With New York’s Jesse Malin returning to town, Getintothis’ Alan O’Hare takes a bite of the big apple and tastes Bruce Springsteen, Lou Reed and The Replacements.
It wasn’t always like this. Pre-Millennium, The Rising and Glastonbury 2009, Bruce Springsteen wasn’t cool. He was about as far away from hip as a shave is today.
Not now, though. These days you can’t throw a Fender Telecaster without hitting a US indie band who are influenced by The Boss: The Killers, The Gaslight Anthem, The Hold Steady, Jason Isbell, Vampire Weekend… the list goes on.
Jesse Malin was probably the first to come out, though. Although the New Yorker started out as frontman with hardcore rioters D-Generation, a friendship with Ryan Adams changed all that. Malin was reborn as a modern day troubadour and wore the Springsteen influences on his (cut off denim) sleeves to prove it.
2007’s Glitter In The Gutter, Malin’s third solo album, even featured a duet with Springsteen, as they traded gruff vocals on bittersweet ballad, Broken Radio. In truth, Malin’s abrasive style is more The Replacements than the E Street Band – but his live shows hit all the sweet spots that Springsteen sets up.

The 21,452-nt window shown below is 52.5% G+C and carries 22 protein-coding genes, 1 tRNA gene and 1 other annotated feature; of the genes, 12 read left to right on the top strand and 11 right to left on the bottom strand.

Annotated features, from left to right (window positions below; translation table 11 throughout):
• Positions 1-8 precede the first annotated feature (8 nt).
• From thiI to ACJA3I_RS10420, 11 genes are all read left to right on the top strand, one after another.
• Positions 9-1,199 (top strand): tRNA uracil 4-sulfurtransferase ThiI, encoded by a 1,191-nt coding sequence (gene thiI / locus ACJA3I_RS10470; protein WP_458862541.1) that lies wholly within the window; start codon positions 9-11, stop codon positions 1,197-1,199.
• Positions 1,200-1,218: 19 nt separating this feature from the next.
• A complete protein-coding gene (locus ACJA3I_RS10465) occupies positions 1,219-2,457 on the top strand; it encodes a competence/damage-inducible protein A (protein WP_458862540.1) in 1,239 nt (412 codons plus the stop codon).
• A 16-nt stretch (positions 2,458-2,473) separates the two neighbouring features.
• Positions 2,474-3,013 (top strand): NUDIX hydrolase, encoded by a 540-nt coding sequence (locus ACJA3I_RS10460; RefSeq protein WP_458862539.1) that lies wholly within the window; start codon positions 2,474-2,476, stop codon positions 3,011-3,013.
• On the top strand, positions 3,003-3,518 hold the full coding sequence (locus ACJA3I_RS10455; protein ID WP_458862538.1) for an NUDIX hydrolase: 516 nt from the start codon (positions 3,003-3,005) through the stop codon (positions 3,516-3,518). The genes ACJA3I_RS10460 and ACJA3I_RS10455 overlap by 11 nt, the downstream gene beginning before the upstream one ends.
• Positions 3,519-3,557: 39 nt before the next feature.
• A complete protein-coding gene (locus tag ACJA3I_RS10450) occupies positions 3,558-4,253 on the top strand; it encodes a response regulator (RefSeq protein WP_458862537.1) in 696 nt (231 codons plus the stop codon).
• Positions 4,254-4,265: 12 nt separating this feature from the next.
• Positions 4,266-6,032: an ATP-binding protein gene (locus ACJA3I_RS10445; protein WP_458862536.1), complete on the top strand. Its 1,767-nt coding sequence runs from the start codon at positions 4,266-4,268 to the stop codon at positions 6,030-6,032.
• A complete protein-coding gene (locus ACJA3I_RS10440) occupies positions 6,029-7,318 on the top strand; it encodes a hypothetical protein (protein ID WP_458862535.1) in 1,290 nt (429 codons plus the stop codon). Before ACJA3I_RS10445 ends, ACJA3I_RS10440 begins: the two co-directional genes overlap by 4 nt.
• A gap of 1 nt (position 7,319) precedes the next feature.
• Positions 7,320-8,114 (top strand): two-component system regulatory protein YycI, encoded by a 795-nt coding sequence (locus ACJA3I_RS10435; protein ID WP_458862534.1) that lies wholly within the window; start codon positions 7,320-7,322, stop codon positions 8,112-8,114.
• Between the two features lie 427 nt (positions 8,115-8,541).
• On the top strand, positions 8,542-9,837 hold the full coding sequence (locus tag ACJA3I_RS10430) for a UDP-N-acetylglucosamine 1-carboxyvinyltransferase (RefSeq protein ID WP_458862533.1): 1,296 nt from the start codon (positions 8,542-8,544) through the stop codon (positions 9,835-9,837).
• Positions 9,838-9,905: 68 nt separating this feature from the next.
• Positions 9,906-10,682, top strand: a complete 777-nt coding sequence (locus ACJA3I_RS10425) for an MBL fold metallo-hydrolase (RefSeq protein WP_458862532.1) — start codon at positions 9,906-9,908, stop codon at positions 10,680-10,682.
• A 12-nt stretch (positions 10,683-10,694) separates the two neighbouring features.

He’s back in Liverpool (Malin’s tour schedules always seem to include us) in December and it’s a gig that comes recommended – especially as the singer enjoys a special relationship with Europe, following decisions to release his records here before the US.
“When I meet people, the biggest thing – more than payment, more than posters, more than records in the shops – is having someone come up to you and say they got something out of the lyrics of a song. It’s priceless… because, often, that same person is listening to Lou Reed, Springsteen, Dylan, Wilco, The Replacements or The Clash and those are all bands which have changed my life.” – Malin.
Jesse Malin plays The Kazimier on 3 December.